Skip to main content
July - September 2023

Editorial – Adharma is to be feared

A glaring feature among the vast majority of today’s educated youth is their expression: “I am not afraid of anything. I know what is right.” This tendency of misplaced boldness has uprooted the age-old wisdom of our society to be respectful to elders and their views on traditional practices. The majority of youth are unaware of our rich heritage of ethics, morals, harmony, honour, compassion and such values; they are not exposed to our ancient priceless literature of Dharma Shastras, Puranas, Itihasas, epics and poetry. It is unfortunate that the little bit of moral study curriculum, which the schools offered to students earlier, was also nixed in the name of secular education. The moral training, which used to be available at home, also vanished with both parents working. Hence the youth, devoid of all guidance, arrive unfortunately at their own findings and conclusions with the lopsided exposure they have.

Shastras lay down clearly the tenets of Dharma and Adharma. They describe Swarga and Naraka; they explain the theory of Karma. Dharma includes Samanya (common) Dharma, i.e. Truth, Ahimsa etc. and specific Dharma applicable to Varna and Ashrama. Minimum exposure to this fund of knowledge is required in order to s tick to Dharma while facing the complexities of life. Shastras say:

“Dharma, not followed, destroys the person; Dharma, observed well, protects the person. Hence Dharma should never be violated; for, the violated Dharma would pull down the person.” Shastras are the only true guide in ascertaining the correct path of Dharma. Bhagavan Krishna says in Gita:

“Shastra is the authority for you in determining actions to be done and not to be done. Study the rules of Shastra and proceed to perform your karma here.” But even while following the Shastras, it is sometimes difficult to know the exact course of action to be taken in a given circumstance; various Shastras might differ. Hence Mahabharata advises that the well- trodden path of the virtuous people should be followed.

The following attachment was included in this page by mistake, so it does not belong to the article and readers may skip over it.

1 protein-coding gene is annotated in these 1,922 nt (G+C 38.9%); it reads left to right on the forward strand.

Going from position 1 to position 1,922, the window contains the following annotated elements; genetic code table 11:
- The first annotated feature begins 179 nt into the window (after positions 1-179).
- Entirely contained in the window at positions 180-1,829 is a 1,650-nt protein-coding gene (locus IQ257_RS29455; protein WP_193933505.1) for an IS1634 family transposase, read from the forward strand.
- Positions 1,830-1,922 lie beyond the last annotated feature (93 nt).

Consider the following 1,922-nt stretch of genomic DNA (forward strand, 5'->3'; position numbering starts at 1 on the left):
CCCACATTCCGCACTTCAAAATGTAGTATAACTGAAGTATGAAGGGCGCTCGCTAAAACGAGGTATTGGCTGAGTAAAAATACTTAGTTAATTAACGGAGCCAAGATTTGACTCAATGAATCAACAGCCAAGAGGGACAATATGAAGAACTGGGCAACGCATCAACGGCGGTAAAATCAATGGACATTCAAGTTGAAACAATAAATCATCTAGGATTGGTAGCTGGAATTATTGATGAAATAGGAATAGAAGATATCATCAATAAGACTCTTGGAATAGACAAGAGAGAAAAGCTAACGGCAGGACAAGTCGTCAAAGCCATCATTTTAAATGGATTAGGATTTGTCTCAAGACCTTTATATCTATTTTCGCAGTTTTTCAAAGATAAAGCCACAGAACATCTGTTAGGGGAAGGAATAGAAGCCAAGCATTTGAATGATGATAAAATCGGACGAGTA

Shastra makes it clear that while the human being has been blessed with intellect to be able to distinguish between Dharma and Adharma, he has to make the choice; and, surely, he will reap the consequences of his choice. No action of mind, body or words will go without bestowing its fruit, either merit (Punya) or demerit (sin or Paapa). But here comes the catch. People observe that most charlatans and corrupt politicians and executives, while adopting all illegal means to amass wealth, are not visited by any evil consequences in their lifetime. Hence their action is ‘smart’. This is where people have to be told that the fruit of Karma does not generally follow in the same birth. Evil forces enjoy the best of life now not because of their evil actions in their current life, but as a result of their meritorious acts in their past lives.

There is an interesting episode in Skanda Puranam. After Surapadma and the other asuras were vanquished at the hands of Subrahmanya, Devas reclaimed Swarga and its pleasures. Jayantha, the son of Devendra, asked Brihaspati, the Devaguru: “Guru, Devas were all punished severely by Virabhadra and Bhadrakali at the instance of Shiva for having participated in the Dakshayagna at the venue of the yagna itself; they were all mutilated and subjected to enormous misery and dishonour. Hence the fruit of the evil act of participating in Dakshayagna, where Shiva was not invoked and Sati was dishonoured, was borne immediately. How, then, did Devas have to suffer miserably for many, many yugas under Surpadma’s harsh rule?” Brihaspati replied:  , the course of Karma i s not straight. After Devas underwent the punishment meted out by Shiva, their evil Karma was not exhausted. The balance of that evil karma had to be expended by suffering the misery under Surapadma’s rule for such a long time.” Bhagavan also states in Gita:  the course of Karma is unfathomable. So it is clear that Karma follows accurately, but at a pace not discernible to us. In fact Shastra says:  “Just as the calf goes straight to its mother among thousands of cows, the Karma done in the past follows the doer.”